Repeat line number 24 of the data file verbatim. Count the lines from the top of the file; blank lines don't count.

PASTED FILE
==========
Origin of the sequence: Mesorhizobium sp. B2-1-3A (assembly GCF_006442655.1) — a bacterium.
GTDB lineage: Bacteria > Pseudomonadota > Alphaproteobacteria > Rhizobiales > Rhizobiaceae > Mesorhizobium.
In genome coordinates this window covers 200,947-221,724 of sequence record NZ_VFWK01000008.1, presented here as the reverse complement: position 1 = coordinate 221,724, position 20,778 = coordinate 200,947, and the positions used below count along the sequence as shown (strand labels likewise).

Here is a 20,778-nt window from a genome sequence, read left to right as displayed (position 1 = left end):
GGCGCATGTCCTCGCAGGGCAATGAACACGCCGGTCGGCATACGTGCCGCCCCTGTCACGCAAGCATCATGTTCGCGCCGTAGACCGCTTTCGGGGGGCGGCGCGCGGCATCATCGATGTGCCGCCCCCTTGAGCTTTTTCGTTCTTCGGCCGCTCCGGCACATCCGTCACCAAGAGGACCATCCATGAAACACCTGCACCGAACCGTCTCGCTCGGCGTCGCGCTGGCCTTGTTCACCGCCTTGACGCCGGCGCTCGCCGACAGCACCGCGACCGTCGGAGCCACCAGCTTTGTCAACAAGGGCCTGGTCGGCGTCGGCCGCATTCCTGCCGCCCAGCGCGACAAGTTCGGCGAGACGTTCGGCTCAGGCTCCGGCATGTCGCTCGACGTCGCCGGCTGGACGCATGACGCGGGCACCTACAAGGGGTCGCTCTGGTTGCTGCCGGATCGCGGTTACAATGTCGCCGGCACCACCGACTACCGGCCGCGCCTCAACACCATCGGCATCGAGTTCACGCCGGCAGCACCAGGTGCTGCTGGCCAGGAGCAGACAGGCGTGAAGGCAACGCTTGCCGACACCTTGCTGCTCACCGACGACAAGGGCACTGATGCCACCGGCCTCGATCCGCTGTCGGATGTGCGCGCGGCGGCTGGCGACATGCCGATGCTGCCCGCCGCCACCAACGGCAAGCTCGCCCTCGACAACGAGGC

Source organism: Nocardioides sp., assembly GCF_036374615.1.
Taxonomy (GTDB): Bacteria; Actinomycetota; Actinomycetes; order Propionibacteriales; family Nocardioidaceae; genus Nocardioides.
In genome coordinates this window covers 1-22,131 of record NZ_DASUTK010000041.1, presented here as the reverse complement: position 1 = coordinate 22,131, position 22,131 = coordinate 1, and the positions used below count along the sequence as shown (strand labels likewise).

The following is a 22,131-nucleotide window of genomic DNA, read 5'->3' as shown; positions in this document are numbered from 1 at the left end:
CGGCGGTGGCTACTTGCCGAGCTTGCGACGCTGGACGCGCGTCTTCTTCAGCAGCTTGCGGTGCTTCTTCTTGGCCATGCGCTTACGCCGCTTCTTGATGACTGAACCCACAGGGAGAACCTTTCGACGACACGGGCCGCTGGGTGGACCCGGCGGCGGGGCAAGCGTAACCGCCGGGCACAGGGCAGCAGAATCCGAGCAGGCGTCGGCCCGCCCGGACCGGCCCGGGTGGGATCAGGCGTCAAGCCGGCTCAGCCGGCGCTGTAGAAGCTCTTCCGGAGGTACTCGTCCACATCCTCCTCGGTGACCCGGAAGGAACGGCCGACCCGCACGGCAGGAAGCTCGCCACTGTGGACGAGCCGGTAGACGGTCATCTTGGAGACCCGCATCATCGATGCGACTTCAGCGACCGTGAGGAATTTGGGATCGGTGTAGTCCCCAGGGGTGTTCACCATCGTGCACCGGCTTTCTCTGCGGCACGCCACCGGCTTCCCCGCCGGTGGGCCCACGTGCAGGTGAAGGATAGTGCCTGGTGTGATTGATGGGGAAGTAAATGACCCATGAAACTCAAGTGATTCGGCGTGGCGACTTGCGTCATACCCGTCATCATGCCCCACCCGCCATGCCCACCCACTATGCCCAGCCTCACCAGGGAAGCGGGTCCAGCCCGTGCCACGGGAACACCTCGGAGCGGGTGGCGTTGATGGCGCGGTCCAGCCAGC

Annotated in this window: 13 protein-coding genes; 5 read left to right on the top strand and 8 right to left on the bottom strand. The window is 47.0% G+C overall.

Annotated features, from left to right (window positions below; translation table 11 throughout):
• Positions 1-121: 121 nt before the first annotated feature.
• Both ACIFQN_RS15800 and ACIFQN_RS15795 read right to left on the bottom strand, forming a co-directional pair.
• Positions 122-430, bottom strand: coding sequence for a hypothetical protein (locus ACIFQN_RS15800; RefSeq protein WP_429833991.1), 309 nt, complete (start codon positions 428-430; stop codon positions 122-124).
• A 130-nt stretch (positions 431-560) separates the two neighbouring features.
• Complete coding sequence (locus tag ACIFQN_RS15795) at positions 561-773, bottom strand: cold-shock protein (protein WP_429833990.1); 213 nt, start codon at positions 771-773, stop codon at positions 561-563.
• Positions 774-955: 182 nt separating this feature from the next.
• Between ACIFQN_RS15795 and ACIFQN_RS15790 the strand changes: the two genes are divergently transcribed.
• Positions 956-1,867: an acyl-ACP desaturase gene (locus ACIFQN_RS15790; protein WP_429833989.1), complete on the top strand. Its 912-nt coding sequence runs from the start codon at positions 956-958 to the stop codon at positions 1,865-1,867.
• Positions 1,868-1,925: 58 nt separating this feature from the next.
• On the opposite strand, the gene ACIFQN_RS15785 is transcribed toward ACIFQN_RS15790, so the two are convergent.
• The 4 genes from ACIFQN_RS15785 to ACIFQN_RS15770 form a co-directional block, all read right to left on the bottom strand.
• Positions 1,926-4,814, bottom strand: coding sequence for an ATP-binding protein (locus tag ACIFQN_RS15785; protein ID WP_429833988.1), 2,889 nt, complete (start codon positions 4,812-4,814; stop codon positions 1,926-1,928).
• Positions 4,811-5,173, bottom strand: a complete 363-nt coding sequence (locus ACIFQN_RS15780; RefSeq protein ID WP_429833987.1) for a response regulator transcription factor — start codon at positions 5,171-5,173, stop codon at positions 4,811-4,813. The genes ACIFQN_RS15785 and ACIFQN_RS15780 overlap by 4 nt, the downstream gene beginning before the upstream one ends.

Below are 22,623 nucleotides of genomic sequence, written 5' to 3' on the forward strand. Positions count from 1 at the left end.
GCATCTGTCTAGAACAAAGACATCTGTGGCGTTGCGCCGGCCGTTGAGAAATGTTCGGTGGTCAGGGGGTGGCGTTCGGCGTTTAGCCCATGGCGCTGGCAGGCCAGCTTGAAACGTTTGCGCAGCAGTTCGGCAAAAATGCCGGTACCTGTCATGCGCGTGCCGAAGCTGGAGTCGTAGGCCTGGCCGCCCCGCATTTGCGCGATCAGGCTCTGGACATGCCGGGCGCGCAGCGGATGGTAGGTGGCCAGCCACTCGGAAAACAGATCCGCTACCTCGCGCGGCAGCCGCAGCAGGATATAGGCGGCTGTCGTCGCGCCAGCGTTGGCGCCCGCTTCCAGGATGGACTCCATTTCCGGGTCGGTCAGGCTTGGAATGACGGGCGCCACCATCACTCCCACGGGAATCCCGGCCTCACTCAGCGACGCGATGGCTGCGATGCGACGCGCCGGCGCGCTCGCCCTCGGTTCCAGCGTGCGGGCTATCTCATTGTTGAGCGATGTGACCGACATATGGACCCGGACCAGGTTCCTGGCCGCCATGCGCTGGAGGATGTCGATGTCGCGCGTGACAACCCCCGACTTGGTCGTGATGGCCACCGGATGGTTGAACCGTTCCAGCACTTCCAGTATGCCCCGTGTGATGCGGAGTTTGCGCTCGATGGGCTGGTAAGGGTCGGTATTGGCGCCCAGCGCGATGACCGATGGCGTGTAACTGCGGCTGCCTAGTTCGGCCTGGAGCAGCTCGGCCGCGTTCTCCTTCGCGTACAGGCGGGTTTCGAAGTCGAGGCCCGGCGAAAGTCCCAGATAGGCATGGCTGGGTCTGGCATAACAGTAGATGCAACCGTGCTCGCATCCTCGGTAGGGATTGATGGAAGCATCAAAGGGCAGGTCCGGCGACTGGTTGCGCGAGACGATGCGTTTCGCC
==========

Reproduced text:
• Positions 1,926-4,814, bottom strand: coding sequence for an ATP-binding protein (locus tag ACIFQN_RS15785; protein ID WP_429833988.1), 2,889 nt, complete (start codon positions 4,812-4,814; stop codon positions 1,926-1,928).